Gold in Japanese Paintings, and What It Can Tell Us

Unkoku Tōgan, Landscape, Muromachi or Momoyama Period, 16th century. Ink, gold, and tint on paper. Freer Gallery of Art and Arthur M. Sackler Gallery, Smithsonian Institution, Washington, D.C.: Gift of Charles Lang Freer, F1907.134

Frank Feltens
Assistant Curator, Freer Gallery of Art and Arthur M. Sackler Gallery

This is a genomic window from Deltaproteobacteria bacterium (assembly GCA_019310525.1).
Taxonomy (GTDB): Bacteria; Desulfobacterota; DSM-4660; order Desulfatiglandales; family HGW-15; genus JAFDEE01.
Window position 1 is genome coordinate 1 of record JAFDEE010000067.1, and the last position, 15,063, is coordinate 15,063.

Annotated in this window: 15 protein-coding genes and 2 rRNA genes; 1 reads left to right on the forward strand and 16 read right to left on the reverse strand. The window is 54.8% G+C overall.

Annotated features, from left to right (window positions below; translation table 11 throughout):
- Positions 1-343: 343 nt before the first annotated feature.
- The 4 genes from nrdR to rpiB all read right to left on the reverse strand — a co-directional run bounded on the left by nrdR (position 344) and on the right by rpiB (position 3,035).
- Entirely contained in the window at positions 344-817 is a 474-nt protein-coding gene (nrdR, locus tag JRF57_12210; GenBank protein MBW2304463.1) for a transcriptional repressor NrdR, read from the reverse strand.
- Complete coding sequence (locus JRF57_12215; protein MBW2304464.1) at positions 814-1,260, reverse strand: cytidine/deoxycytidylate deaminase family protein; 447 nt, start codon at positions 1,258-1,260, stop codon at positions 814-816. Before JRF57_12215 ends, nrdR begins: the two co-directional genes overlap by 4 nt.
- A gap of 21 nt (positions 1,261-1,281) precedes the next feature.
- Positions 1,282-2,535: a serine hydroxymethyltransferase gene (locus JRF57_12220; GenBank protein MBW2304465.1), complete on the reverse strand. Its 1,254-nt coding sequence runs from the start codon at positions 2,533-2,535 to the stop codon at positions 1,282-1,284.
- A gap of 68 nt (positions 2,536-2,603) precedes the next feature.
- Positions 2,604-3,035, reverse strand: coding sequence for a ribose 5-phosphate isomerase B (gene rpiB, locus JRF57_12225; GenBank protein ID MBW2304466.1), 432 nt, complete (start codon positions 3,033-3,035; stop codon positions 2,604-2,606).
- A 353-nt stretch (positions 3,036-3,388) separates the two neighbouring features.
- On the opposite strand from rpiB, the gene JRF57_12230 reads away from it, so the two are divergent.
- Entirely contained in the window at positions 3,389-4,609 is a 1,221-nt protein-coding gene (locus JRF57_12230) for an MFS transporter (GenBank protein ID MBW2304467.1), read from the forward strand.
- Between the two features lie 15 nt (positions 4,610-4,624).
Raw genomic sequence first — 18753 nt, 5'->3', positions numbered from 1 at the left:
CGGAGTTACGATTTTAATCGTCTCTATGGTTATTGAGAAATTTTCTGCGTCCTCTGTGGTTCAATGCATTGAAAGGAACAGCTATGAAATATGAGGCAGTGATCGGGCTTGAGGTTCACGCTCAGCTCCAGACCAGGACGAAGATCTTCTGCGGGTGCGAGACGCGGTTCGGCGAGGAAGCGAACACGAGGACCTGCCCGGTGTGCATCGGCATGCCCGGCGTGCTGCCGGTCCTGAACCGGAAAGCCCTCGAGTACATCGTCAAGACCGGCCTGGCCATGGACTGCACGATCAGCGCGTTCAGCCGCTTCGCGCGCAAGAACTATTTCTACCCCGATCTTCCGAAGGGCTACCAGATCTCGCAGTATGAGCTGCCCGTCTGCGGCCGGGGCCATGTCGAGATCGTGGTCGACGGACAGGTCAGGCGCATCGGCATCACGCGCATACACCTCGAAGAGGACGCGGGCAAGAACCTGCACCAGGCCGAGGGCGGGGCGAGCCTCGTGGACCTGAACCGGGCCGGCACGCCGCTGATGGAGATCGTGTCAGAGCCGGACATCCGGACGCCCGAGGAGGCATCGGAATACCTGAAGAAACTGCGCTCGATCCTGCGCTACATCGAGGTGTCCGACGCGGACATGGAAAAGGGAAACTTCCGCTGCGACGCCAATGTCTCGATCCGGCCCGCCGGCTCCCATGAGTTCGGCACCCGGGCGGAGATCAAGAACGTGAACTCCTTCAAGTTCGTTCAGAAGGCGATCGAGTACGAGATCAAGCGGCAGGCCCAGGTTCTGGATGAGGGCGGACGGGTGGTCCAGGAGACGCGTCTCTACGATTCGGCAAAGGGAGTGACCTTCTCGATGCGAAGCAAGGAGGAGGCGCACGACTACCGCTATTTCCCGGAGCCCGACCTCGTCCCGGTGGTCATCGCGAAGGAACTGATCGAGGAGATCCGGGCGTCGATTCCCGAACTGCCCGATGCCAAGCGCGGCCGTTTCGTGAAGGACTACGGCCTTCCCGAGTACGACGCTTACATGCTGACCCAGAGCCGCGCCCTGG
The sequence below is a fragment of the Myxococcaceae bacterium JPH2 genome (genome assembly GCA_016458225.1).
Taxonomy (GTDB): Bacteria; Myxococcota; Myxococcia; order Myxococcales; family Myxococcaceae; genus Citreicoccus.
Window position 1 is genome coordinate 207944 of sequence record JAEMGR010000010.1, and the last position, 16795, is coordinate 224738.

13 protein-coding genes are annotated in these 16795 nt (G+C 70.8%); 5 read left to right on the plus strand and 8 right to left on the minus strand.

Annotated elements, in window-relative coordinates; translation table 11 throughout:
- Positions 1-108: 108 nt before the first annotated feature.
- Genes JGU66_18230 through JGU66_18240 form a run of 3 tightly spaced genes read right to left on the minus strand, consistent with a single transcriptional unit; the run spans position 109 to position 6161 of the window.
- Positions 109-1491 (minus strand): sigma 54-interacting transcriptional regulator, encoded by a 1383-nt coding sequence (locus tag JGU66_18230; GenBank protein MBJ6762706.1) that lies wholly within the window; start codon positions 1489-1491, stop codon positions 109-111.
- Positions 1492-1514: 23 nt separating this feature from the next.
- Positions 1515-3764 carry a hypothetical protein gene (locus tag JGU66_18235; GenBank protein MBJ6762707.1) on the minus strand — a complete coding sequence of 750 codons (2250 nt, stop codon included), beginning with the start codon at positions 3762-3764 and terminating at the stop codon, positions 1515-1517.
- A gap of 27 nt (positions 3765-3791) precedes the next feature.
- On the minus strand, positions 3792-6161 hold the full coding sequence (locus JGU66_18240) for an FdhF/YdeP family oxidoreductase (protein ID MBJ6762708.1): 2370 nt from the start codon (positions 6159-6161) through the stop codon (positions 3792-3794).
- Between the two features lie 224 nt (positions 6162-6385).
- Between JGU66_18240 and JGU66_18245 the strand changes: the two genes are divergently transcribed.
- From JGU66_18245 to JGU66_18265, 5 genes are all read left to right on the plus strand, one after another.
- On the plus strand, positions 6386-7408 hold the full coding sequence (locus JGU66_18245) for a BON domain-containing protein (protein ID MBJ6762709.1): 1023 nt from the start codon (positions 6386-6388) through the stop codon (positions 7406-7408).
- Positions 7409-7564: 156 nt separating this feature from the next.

Thursday, November 9, 2017, 6:00–7:00 pm

612 Schermerhorn Hall, Columbia University

Gold has the potential to unveil fascinating secrets about works of art. At the example of screens by the 16th-century Unkoku School at the Freer and Sackler Galleries, this lecture examines the changing perceptions of gold in late medieval and early modern Japanese painting. In the process, we will see how the aesthetic of paintings shifted over time, and how it sometimes departed from the original intention of the painter.